Sat, 31 May 2003

Megawati to visit Japan in June

TOKYO: President Megawati Soekarnoputri will make a state visit to Japan from June 22 through June 25, the Japanese foreign ministry said on Friday.

She will meet with Japanese Emperor Akihito, Empress Michiko and Prime Minister Junichiro Koizumi, the ministry said.

The visit will strengthen the friendly ties between the two nations, the ministry said.

The visit was announced less than two weeks after Indonesia and Aceh separatists met in Tokyo for two-day peace talks, which failed to salvage a peace deal brokered by the Henry Dunant Centre (HDC) in December.

Only hours after the talks collapsed, Megawati signed a decree authorizing a military operation and imposed martial law in Aceh province.

UN Secretary-General Kofi Annan said on Thursday he was "deeply concerned" about what impact the renewed hostilities in Aceh would have on the civilian population there. -- AFP

;JP;ANTARA; ANPAa..r.. Scene-election-voting rights People told to use voting rights JP/4/Scene

People told to use right to vote

PONTIANAK, West Kalimantan: A member of the General Elections Commission (KPU) Chusnul Mar'iyah called on the public on Friday to exercise their right to vote in the 2004 election.

She said that abstaining from voting on election day would not be an effective means of protest because the election results would still be valid.

Voting helps bring about constitutional changes to national leadership, she said.

Chusnul was in Pontianak disseminating information concerning the preparation of the elections.

She said that people's right to vote was important as it would ensure a change of leadership. -- Antara

;JP;ANTARA; ANPAa..r.. Scene-reaction-kontras More groups condemn Kontras attack JP/4/Scene

More groups condemn Kontras attack

JAKARTA: Mass organizations grouped in the Friends of Islam Civil Society condemned a recent attack on the offices of a human rights group in Jakarta.

Group coordinator Rizaldin Kurniawan said on Friday that the attack was a serious threat to law enforcement and to people's criticism of state violence.

The offices of the Commission for Missing Persons and Victims of Violence (Kontras) was attacked on May 27 by the Pemuda Panca Marga, a nationalistic group of veteran soldiers' relatives.

The attack was believed to have links with Kontras' stance on the ongoing military operation in Aceh.

The Friends of Islam Civil Society consists of some organizations under the Nahdlatul Ulama and Muhammadiyah Muslim groups. They are: the Muhammadiyah Youths, the Lakpesdam NU, Ahimsa, Rahima, Nasyi'atul Aisyiyah, State Islamic University's center for human resource development and the Institute for the Free Flow of Information. -- Antara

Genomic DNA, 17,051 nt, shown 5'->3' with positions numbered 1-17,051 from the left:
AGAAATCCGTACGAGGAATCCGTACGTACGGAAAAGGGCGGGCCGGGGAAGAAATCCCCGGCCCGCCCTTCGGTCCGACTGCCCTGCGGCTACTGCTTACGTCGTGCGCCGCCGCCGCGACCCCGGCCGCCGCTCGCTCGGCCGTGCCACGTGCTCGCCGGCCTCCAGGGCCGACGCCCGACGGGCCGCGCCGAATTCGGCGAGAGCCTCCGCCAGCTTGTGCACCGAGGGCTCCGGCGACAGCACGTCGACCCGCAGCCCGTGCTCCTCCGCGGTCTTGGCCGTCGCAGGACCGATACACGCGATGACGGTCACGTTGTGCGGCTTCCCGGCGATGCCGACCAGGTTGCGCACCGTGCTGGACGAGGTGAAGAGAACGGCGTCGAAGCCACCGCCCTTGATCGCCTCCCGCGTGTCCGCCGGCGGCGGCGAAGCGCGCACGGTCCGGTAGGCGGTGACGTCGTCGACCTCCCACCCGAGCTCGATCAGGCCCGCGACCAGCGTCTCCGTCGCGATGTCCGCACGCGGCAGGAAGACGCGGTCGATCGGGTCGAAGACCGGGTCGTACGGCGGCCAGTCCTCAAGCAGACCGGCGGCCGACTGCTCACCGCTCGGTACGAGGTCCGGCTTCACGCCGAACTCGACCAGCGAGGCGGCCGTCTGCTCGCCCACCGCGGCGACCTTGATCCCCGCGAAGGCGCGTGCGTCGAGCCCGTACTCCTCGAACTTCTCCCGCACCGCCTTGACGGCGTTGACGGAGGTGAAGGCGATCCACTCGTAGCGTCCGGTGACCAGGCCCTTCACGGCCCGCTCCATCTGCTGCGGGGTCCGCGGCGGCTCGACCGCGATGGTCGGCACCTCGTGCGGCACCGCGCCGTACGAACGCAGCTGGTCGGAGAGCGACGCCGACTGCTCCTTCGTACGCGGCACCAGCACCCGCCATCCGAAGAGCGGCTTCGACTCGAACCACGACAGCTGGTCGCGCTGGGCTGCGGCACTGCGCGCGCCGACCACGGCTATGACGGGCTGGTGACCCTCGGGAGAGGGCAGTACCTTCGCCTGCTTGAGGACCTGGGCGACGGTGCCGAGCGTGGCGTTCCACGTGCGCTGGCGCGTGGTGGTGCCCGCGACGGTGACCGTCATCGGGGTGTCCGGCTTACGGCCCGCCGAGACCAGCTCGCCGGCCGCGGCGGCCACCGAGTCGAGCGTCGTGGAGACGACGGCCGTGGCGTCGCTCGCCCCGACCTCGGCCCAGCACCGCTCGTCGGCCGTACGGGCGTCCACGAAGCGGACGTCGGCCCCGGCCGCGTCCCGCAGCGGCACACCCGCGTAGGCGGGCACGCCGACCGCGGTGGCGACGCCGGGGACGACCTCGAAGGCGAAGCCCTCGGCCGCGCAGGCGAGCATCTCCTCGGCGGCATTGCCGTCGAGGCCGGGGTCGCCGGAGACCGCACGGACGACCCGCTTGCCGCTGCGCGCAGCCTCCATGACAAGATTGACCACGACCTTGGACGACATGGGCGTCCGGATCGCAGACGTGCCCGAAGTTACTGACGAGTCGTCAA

;AFP; ANPAi..r.. Palau-Indonesia Three Indonesians aboard outrigger wash up in Palau JP/PALAU

3 Indonesians stranded in Palau

KOROR, Palau: Three Indonesians in a narrow, seven-meter outrigger canoe used to taxi people between islands in Indonesia washed ashore here after 10 days in the open ocean with nothing to eat or drink but a few drifting coconuts, authorities said on Friday.

All three are recovering well at a hospital in Angaur, the southernmost, sparsely populated main island of Palau, where they washed ashore, more than 480 kilometers from their starting point.

The eldest passenger, identified by authorities as 52-year-old Mariones Sasoeng, was dehydrated and had to be given fluids intravenously. A resident had found them wandering on the beach.

"They were in bad shape," said Jonathan Rafael, the husband of the nurse caring for the three castaways.

Only planning to travel between islands, they had no fishing gear, and they failed to get any rain, which they could have caught for drinking.

According to the account relayed through a translator, the canoe's makeshift engine failed while they were traveling from the island of Raenes to the island of Tabang on May 16, typically an hour-long trip.

The 31-year-old boat operator, identified as Kamurahan Sasoeng, attempted to fix the engine but the wind soon pushed them far out to sea. By the time the engine was repaired, no land was in sight.

"They had one liter of gas left," said Joe Giramur, a senior officer with the Palau Bureau of Immigration.

Coming strong from the southwest, the wind carried them to Angaur, threading a nautical needle by finding a dot of land in the ocean.

"They were very lucky," said Benito Thomas, Palau's director of immigration.